I've been writing pure html/css layouts for well over eight years now. While I've found best practices in the form of convention and documentation to be useful. They don't prevent some of my CSS nightmares from reoccurring. They merely make them less painful. My solution is to follow guiding principles in the way I write stylesheets. These principles form a foundation for writing stylesheets that will be easier to work in as the project grows.
Lesson One: Only be Specific When You Need to Be.
There is a hesitation to fully utilize the cascade. Many people who have worked in CSS for a long time tend to utilize very powerful pseudo-selectors to target specific elements. This is all well and good but it also creates a dangerous habit. We become uncomfortable writing rules that are not highly specific.
This has been a hard lesson learned many times over. My preference has always been to be accurate. I'd write CSS rules that were really detailed and specific. But this is bad. Specific rules paint you into a corner and make reuse very difficult. Instead, use the most general rule you can to get the job done and only write rules that are more specific when the situation presents itself. See the example below:
Now it's true that the second rule would apply to every paragraph tag on the site. But at first this is fine. Imagine how simple it is to add more specific rules later. As projects grow and styles become inherently more complex by necessity, the situations where we need to become more specific will naturally present themselves. If we are generic from the start we can take advantage of the cascade and overwrite rules with more specific rules when we need to.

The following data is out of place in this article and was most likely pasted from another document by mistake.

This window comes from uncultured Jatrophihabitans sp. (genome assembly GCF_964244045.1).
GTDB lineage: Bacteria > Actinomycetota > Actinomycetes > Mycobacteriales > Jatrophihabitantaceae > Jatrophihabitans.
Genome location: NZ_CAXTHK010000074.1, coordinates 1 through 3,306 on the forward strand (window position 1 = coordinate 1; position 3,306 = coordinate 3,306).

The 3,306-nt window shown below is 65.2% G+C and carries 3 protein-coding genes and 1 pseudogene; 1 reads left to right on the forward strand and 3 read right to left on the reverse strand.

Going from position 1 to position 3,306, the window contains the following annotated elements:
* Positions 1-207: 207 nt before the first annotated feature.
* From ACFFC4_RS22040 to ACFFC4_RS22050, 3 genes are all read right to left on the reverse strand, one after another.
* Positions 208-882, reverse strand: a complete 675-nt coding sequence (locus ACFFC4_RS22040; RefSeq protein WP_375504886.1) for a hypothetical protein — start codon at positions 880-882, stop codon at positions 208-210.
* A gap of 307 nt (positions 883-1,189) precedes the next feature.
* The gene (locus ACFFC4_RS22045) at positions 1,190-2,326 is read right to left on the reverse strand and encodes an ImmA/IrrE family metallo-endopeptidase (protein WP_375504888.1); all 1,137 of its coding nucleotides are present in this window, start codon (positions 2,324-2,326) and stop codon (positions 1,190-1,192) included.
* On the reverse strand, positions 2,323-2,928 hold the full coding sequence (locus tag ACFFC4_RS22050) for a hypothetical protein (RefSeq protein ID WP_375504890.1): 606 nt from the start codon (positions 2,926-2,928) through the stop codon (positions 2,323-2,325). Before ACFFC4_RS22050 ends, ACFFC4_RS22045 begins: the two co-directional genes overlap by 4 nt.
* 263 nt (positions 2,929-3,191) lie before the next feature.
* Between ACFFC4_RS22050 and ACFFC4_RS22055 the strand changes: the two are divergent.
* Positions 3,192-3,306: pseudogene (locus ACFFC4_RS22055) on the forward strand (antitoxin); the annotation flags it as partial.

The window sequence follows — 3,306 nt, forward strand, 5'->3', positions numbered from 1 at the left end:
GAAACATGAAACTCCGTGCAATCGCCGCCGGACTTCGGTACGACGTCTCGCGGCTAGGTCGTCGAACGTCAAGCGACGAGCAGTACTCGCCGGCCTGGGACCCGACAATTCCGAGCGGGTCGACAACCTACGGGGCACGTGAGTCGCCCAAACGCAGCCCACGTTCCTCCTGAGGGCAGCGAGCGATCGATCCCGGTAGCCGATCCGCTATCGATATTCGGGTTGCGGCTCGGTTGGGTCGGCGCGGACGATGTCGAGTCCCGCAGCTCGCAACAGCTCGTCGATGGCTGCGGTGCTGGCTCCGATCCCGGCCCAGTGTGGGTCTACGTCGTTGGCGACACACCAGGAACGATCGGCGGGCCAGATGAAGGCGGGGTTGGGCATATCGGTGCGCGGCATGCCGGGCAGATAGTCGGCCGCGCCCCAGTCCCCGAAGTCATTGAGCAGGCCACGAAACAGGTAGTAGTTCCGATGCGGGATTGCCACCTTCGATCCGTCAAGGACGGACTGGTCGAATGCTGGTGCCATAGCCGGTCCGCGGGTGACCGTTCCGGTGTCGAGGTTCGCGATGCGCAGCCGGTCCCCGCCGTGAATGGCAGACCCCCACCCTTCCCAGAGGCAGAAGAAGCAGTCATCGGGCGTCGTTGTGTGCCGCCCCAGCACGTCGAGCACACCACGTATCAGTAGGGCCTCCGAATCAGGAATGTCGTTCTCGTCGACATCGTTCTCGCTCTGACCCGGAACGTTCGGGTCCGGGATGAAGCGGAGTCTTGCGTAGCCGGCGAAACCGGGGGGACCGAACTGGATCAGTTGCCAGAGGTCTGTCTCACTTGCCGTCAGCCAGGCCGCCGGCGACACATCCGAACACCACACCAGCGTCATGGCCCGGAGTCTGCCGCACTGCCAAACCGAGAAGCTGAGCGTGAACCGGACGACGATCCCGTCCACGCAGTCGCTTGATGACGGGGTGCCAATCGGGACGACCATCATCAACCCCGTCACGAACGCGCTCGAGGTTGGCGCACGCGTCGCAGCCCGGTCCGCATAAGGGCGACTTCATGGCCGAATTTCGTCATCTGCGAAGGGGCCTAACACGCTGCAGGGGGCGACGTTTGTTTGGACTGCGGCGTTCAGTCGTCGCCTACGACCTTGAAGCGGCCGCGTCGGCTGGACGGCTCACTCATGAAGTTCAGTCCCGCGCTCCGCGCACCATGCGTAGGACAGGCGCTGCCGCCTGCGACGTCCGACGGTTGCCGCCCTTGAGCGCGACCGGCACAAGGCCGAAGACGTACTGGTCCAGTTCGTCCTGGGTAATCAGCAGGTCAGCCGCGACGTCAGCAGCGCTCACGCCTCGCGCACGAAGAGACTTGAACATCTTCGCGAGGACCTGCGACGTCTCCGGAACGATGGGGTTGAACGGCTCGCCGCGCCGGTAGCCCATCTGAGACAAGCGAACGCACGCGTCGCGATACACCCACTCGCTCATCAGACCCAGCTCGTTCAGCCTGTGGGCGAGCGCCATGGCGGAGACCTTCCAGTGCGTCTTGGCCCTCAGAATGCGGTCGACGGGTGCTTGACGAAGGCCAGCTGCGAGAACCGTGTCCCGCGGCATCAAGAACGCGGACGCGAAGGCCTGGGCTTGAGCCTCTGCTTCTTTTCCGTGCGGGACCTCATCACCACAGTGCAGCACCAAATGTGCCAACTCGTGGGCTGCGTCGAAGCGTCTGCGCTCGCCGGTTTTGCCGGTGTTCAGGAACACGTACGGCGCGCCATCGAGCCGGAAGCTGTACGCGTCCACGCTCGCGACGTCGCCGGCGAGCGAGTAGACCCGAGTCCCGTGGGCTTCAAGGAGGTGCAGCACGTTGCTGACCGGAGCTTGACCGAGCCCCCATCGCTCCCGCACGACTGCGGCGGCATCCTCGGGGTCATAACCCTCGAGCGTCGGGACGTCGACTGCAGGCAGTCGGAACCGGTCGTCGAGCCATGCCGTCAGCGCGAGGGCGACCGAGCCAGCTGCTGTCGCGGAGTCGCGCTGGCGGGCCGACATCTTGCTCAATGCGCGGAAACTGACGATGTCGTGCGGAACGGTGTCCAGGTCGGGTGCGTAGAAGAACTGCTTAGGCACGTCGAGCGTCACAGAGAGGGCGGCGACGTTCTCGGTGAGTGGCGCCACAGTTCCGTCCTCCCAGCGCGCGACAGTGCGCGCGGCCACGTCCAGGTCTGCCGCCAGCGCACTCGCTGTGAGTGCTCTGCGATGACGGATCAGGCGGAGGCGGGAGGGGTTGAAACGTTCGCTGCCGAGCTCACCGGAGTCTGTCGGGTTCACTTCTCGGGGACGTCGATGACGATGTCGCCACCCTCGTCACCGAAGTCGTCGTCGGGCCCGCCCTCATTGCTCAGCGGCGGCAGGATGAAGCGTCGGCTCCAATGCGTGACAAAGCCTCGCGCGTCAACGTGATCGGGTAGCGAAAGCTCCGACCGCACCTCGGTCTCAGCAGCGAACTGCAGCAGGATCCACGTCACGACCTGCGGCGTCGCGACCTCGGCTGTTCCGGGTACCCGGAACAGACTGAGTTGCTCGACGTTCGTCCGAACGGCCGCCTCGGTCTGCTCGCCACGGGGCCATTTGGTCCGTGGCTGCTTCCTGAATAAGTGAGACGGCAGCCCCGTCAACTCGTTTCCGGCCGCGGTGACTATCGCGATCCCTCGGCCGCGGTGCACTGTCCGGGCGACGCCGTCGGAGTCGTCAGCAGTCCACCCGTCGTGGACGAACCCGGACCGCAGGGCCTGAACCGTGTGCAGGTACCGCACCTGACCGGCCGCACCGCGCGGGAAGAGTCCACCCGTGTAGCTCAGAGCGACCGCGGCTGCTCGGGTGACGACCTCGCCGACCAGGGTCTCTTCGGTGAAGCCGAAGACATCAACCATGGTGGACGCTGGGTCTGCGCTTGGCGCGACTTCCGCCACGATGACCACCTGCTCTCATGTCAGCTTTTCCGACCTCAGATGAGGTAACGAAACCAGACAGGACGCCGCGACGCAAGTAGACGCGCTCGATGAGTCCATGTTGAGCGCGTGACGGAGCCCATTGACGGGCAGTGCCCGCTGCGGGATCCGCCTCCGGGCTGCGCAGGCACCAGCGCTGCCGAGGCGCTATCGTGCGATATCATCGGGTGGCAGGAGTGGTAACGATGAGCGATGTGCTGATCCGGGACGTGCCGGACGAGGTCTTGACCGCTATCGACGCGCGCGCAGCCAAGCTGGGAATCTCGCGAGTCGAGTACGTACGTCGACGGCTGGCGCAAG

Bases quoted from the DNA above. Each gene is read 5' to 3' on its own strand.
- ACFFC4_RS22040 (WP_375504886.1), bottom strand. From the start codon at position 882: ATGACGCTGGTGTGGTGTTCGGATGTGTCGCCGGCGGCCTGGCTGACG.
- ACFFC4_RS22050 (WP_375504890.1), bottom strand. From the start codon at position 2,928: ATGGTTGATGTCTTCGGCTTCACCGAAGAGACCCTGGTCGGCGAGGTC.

To see how bad it can get take a look at these two examples (the third set of rules is an example of adding additional style info with a more specific selector):
This seems like a fundamental lesson in CSS. We can write styles that apply to many objects and the more specific rules will take precedence. Most people who write CSS know this. What's not usually brought up is the fact that it's much safer to avoid the complexity created by writing more specific CSS. There are two laws I would propose in regards to specificity in CSS:
- The complexity of your stylesheet is directly correlated to how specific your selectors are.
- Refactoring CSS selectors to be less specific is exponentially more difficult than simply adding specific rules as situations arise.